New Role, Familiar Venue for Brakebill

Wiley Brakebill.

Wiley Brakebill’s roots are embedded deep in Loudon.

The Loudon Redskins’ head basketball coach grew up in the town and attended Loudon High School, where he played basketball and football, before returning to both programs after college as an assistant coach.

Now, a year after being named interim coach following the departure of Trae Watkins, there are no plans for Brakebill to step down.

The roots are too deep.

“Whenever you’ve been in the program for so long, you take a certain pride about it,” Brakebill said. “Being able to come back is always something I’ve wanted to do, so being able to be just around the program that you grew up in and that you poured a lot into, it does mean a lot.

“I’m excited to be able to do that.”

The Redskins finished last season with an 11–14 record, including a win streak that put the team above 0.500 for a portion of the year after going 3–10 to start out.

“Last year when I got the job kind of on a whim, it was very good reception at that point because everybody kind of knew the situation that I was going into,” Brakebill said. “It was very supportive last year because of the way that I got the job.”

For year two, the program will look to continue to improve under Brakebill. There will be challenges, as the team loses Dalton Bogus, the All-County Player of the Year who averaged 16.7 points and 8.7 rebounds per game last season, to graduation.

Brakebill does have returning talent to work with, however. Rising senior Alex McBride, also an All-County selection, averaged 6.4 points per game and recorded a team-high 50 assists in 2016–2017, bringing offensive leadership to the squad.

“Now this year, going into it and already having the expectation of what we want to do and what we want to see, I feel it will be a little bit different,” Brakebill said. “Because now people will know, ‘Coach has had them for a year. He’s had them all offseason, so what can he do?’ So I think it will be a little bit of higher expectations now, which it should be.”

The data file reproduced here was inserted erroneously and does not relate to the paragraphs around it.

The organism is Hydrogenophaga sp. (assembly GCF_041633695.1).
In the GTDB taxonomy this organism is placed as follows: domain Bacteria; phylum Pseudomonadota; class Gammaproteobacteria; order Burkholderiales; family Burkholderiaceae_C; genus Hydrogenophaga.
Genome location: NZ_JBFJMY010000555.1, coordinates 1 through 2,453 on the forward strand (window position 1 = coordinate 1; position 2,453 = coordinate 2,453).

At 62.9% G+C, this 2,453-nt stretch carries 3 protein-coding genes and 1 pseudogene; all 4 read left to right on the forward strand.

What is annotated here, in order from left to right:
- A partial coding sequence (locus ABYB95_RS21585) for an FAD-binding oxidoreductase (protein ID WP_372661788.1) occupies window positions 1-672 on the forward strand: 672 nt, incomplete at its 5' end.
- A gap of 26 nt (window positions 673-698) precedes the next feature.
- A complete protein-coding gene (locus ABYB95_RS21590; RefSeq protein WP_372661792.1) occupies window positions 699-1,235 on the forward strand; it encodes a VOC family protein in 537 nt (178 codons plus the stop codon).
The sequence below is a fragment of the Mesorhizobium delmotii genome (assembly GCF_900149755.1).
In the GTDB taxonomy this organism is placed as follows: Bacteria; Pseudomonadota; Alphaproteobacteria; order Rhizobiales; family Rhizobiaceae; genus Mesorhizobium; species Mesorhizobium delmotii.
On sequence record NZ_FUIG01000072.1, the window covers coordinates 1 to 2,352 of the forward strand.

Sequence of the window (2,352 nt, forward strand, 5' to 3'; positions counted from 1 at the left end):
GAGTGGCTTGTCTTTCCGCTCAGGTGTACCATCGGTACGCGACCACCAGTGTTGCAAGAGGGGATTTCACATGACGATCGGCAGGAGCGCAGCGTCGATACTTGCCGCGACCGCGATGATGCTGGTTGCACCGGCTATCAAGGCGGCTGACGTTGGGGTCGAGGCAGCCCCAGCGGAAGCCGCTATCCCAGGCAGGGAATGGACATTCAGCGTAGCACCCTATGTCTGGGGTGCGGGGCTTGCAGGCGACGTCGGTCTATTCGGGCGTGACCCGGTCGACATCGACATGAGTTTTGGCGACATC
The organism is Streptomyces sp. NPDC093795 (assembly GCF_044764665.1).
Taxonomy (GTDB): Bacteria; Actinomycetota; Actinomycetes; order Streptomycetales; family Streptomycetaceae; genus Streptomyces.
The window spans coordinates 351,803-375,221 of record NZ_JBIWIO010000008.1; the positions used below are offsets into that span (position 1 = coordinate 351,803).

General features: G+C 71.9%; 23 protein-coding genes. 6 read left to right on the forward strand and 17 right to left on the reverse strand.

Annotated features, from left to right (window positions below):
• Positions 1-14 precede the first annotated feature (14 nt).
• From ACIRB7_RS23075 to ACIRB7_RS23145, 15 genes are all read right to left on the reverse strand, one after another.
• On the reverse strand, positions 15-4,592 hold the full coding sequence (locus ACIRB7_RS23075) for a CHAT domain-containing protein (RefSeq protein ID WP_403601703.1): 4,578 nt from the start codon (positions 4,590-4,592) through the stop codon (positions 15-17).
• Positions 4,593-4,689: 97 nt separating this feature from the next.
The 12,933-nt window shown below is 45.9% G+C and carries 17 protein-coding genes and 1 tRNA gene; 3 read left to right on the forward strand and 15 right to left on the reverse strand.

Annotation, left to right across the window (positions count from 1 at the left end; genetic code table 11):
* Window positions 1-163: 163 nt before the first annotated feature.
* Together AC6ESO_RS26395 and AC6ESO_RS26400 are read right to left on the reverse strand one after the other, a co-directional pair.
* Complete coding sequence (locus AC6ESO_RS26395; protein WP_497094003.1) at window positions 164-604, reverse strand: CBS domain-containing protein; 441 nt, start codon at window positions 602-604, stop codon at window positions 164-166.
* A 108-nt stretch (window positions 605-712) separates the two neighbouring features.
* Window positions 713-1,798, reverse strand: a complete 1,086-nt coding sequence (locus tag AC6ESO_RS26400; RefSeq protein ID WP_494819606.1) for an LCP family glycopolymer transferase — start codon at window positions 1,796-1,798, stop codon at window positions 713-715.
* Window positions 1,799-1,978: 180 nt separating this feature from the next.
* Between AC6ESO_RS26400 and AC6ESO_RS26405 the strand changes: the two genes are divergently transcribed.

Another strength that Brakebill sees in his program: the coaching staff.

Brakebill has surrounded himself with assistant coaches that share his same background. His staff at Loudon is comprised of former players and coaches who are familiar with the school and the system.

“My assistants are all Loudon guys too,” Brakebill said. “I think when you take pride in a place, it really does speak volumes. Ben Curtis and Jesse Henry, graduates from here…Steve Millsaps is coming back and helping me. He coached Loudon to state in ’88 and ’91.

“So when you’ve got guys that love the program and love the kids, I think everything else works its way out.”

Ethan Collis, who was a senior on the team this past season and played for both Watkins and Brakebill during his career, saw the value that playing under home-grown coaches gives a player.

“They teach us to go out there and play our heart out for the name on our chest,” Collis said. “To give all the heart we have every moment.”

The narrative of Brakebill’s career as head coach of the Redskins is still being written. But for Collis, the impact has already been a positive one.

“(Brakebill’s) first year, I think, was great,” Collis said. “I hope to see him coach more years, but if he don’t, I’m glad I got to finish out my senior year with him. I think it was great.”

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